St. Thomas remains dedicated to transforming the minds and hearts of the Eagle community through social service and advocacy, ensuring that the Basilian mission of Teach Me Goodness, Discipline and Knowledge measures beyond mere motto, but is a stable of life.

During the launch of the 2019-20 academic year, the student body is providing valuable volunteer participation at the Houston Food Bank with each class accompanied by a sizable group of faculty members, staff and counselors. The intent is to support and challenge Eagle scholars as they encounter differences, learn what they do not yet understand, and put their faith into action to benefit others.

“What is meaningful is St. Thomas as a community seeking to make a difference in the broader Houston community,” faculty member Phil Gensheimer says. “We want our students to realize there’s more to their lives than what is represented on campus and in the classroom. We want them to be active in the wider world.”

Eagle groups worked in multiple assembly lines, sorting incoming donated goods, filling boxes with an assortment of food basics which were then categorized and placed on pallets to aid more than 500 different relief charities through southeast Texas.

The tasks vary, but the collaborative Eagle spirit was the same, working side-by-side and gaining an awareness of food poverty and its damage to people’s dignity.

Alex Gotay is in his second year as the director of campus ministry. He believes that “a huge part of my coming to St. Thomas was this kind of dedication. I knew these young men were preparing to become future leaders, many as CEOs or with ranking job titles, and others as leaders within a church or a neighborhood or as concerned citizens. Those are roles where you find St. Thomas graduates. And I want to impress upon them this extended view of contribution beyond academic or professional advancement and have that be reflected in that future leadership.

“Believe me, there are many schools with solid reputations and when it’s over for students academically, it’s over. That’s not St. Thomas. When our students graduate and move on with their lives, there’s a connection with St. Thomas that remains. It may sound cliche but it’s fact. And that connection is built from activity such as this that will leave a mark.”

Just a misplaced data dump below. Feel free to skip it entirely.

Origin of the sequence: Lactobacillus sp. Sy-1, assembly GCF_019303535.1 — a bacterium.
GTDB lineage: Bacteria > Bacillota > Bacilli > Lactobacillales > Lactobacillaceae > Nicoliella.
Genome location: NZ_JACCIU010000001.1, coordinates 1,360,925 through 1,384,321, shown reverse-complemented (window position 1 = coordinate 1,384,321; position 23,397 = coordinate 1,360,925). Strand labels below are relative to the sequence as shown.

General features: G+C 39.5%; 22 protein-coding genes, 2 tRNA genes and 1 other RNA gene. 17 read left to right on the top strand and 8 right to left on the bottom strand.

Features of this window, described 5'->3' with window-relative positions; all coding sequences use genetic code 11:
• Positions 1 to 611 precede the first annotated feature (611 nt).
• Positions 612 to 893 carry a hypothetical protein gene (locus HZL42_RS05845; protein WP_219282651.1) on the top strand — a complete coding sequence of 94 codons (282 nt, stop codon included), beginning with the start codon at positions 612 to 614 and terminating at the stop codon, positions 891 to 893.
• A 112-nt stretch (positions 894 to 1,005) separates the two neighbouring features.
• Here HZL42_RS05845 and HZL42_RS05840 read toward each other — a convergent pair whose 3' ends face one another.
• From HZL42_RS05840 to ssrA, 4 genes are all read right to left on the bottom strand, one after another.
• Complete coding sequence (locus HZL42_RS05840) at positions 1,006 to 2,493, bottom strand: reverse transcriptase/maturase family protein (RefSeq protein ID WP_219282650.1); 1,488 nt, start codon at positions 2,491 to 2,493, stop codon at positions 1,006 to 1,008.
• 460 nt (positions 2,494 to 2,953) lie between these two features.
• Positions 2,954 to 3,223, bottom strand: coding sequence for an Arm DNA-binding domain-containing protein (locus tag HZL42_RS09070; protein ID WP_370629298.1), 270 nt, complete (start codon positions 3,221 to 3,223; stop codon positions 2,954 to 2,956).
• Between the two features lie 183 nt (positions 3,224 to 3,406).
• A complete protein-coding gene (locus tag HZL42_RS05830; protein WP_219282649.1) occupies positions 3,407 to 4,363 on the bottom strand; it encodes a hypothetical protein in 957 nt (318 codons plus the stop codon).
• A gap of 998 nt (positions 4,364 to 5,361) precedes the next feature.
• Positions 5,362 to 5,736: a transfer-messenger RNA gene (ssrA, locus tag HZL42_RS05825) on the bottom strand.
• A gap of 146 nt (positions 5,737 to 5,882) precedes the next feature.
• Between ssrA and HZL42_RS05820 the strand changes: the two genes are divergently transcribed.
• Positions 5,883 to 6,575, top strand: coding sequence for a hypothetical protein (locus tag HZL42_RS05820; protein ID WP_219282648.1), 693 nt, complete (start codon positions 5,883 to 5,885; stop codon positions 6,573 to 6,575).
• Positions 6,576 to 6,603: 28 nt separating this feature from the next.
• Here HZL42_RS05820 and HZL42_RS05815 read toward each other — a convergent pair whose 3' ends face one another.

The active involvement with the Food Bank is the latest commitment in a long-standing St. Thomas relationship with a member of the nation’s largest non-governmental, domestic hunger-relief organization.

The Food Bank annually provides more than a million meals feeding more 800,000 people. Fresh produce, meat, and nonperishables are distributed through pantries, soup kitchens, senior centers and other agencies in 18 counties.  Tiffany Thompson is a Food Bank volunteer representative and estimated that the St. Thomas contribution tripled the organization’s volunteer manpower during the two days.

Many within the Eagle contingent visualized who may eventually benefit from their efforts – a family with infant children, or low-income single parents, or recently arrived working immigrants. Gotay vividly reached deep into his personal history.

“My family was one receiving from these kinds of efforts,” Gotay says. “I grew up as a military brat … bounced everywhere. Later (2001-03) I was part of the Marine Corps Recruit Depot in San Diego. I can speak first hand to the benefits of what our students and teachers are contributing to this week. It’s a powerful involvement.”

Gensheimer and his wife Chrissy have more than 40 years of combined teaching experience at St. Thomas. Their sons Josh ‘18 and Adam ‘21 represent the Eagle experience as students. The family routinely interacts with the Food Bank during the Thanksgiving holiday and summer months as a direct result of their exposure through St. Thomas, perhaps the supreme example of where an intentional introduction may lead.

“Last year I recognized one of the volunteers outside our group as a former St. Thomas student Crissy and I had taught,” Gensheimer says. “I came to find out he had pledged 200 hours a year to volunteerism. That’s a great example of what we hope to spark in our students.”

St. Thomas also begins the academic year with Camp Aquinas for incoming freshmen, prep sessions to accelerate the college selection and application process including a college essay workshop, and student visits to Texas A&M University, the University of Houston and fellow Basilian University of St. Thomas.

But most significant is maintaining the essential Eagle tradition of meeting the needs of disadvantaged and underserved groups whether it be direct engagement, contributions or humanitarian relief, inspired by the Basilian realization that truth about God, the world and personal identity can only be authentically explored through relationships with others.

“I can’t tell you how many of our students perform significant service quietly and without notoriety,” Gensheimer says. “I often don’t discover the depth of their efforts until graduation or when I’m asked to provide a reference letter for college admissions. And that’s the true measure of service, reaching out in a humble yet meaningful way.”

Catholic. Basilian. Teaching Goodness, Discipline and Knowledge since 1900.